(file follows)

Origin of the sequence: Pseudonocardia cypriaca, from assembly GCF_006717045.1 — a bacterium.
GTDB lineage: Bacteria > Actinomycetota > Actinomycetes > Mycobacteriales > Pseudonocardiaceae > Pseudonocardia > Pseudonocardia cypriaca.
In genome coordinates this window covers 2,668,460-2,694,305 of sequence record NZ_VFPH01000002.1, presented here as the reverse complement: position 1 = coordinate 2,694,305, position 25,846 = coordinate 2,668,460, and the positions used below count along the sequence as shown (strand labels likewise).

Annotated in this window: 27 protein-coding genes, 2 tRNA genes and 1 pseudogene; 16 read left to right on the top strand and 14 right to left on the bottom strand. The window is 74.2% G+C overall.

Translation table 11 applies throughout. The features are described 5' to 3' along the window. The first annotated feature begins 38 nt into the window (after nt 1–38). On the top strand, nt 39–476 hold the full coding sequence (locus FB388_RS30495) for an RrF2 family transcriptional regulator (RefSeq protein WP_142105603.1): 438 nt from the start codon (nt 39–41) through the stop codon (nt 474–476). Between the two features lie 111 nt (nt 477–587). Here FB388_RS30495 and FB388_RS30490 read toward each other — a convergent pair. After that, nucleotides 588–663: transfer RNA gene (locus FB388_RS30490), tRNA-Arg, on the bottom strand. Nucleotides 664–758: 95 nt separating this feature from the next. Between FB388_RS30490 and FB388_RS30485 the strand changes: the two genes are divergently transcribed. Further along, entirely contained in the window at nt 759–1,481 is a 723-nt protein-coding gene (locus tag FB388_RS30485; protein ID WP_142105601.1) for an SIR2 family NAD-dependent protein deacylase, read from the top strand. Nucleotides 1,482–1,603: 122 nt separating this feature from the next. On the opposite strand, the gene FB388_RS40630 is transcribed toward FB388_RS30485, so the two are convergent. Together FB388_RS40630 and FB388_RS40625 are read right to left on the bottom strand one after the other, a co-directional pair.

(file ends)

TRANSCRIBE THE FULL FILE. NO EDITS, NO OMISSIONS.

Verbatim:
Origin of the sequence: Pseudonocardia cypriaca, from assembly GCF_006717045.1 — a bacterium.
GTDB lineage: Bacteria > Actinomycetota > Actinomycetes > Mycobacteriales > Pseudonocardiaceae > Pseudonocardia > Pseudonocardia cypriaca.
In genome coordinates this window covers 2,668,460-2,694,305 of sequence record NZ_VFPH01000002.1, presented here as the reverse complement: position 1 = coordinate 2,694,305, position 25,846 = coordinate 2,668,460, and the positions used below count along the sequence as shown (strand labels likewise).

Annotated in this window: 27 protein-coding genes, 2 tRNA genes and 1 pseudogene; 16 read left to right on the top strand and 14 right to left on the bottom strand. The window is 74.2% G+C overall.

Translation table 11 applies throughout. The features are described 5' to 3' along the window. The first annotated feature begins 38 nt into the window (after nt 1–38). On the top strand, nt 39–476 hold the full coding sequence (locus FB388_RS30495) for an RrF2 family transcriptional regulator (RefSeq protein WP_142105603.1): 438 nt from the start codon (nt 39–41) through the stop codon (nt 474–476). Between the two features lie 111 nt (nt 477–587). Here FB388_RS30495 and FB388_RS30490 read toward each other — a convergent pair. After that, nucleotides 588–663: transfer RNA gene (locus FB388_RS30490), tRNA-Arg, on the bottom strand. Nucleotides 664–758: 95 nt separating this feature from the next. Between FB388_RS30490 and FB388_RS30485 the strand changes: the two genes are divergently transcribed. Further along, entirely contained in the window at nt 759–1,481 is a 723-nt protein-coding gene (locus tag FB388_RS30485; protein ID WP_142105601.1) for an SIR2 family NAD-dependent protein deacylase, read from the top strand. Nucleotides 1,482–1,603: 122 nt separating this feature from the next. On the opposite strand, the gene FB388_RS40630 is transcribed toward FB388_RS30485, so the two are convergent. Together FB388_RS40630 and FB388_RS40625 are read right to left on the bottom strand one after the other, a co-directional pair.